Mercy, love can heal wounded marriages, pope says
God wants couples to live out their marriage faithfully and not abandon hope when things go awry, Pope Francis said.
“A love with mutual self-giving sustained by Christ’s grace” is what allows couples to remain united in marriage, the pope said Oct. 7 during his Sunday Angelus address.
But “if individual interests — one’s own satisfaction — prevail in spouses, then their union will not endure,” he said.
The pope reflected on the Sunday Gospel reading from St. Mark, in which the Pharisees test Jesus by asking him if it is “lawful for a husband to divorce his wife.”
“What God has joined together, no human being must separate,” Jesus replied to them.
Jesus’ teaching, the pope explained, is “very clear and defends the dignity of marriage” as a union between man and woman “that implies fidelity.”
Nevertheless, the Gospel story also realistically recognizes that couples called to “live the experience of relationship and love can painfully do things that put it in crisis,” he said.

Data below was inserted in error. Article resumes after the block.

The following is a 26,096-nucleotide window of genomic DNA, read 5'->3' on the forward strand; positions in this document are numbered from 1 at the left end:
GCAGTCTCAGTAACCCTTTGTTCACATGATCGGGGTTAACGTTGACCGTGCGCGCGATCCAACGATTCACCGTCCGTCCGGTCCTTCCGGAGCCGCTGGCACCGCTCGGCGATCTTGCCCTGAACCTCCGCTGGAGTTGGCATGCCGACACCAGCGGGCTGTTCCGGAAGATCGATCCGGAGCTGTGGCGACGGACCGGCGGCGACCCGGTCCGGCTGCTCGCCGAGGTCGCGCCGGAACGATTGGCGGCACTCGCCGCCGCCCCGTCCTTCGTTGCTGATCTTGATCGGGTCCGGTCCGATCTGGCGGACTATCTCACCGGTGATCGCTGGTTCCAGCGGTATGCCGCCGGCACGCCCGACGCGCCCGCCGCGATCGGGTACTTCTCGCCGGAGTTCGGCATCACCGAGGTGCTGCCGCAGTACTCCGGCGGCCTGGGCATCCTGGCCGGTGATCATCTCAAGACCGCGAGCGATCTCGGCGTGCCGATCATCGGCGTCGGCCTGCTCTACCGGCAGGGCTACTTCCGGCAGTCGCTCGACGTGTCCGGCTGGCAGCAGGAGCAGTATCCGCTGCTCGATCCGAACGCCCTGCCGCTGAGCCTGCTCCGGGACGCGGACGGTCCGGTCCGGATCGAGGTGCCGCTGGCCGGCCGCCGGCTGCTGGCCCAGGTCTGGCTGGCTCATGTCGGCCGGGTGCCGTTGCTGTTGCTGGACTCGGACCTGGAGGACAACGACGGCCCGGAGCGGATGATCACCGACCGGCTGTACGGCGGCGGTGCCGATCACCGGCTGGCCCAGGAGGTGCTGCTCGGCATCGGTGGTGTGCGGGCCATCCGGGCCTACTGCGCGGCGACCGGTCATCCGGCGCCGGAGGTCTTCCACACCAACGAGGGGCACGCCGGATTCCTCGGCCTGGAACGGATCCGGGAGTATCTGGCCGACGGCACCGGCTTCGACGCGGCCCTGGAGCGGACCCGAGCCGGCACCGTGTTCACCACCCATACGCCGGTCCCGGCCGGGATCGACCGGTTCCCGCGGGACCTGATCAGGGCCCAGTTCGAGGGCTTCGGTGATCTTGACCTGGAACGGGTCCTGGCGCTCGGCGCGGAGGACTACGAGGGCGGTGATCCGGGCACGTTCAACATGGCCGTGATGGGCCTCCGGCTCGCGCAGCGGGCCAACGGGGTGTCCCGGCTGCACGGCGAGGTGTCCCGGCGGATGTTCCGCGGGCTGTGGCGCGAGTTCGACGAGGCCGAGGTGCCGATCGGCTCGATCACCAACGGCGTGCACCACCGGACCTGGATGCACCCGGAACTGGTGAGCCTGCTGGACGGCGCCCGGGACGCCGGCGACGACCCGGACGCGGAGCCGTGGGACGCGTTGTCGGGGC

While Jesus doesn’t set out to label “everything that leads to the failure of a relationship,” the pope said, he takes the opportunity to confirm God’s plan “where the strength and beauty of the human relationship stand out.”
“On the one hand, the Church does not tire of confirming the beauty of the family as given to us by Scripture and tradition,” he said. “But at the same time, she makes an effort to make her maternal closeness felt by those who live the experience of relationships that are broken or carried out in a painful and tiring way.”
Pope Francis said that when faced with couples in troubled marriages, the Church is called to be present with love, charity and mercy to “lead wounded and lost hearts back to God.”
“God’s way of acting with his unfaithful people — that is, with us — teaches us that wounded love can be healed by God through mercy and forgiveness,” the pope said.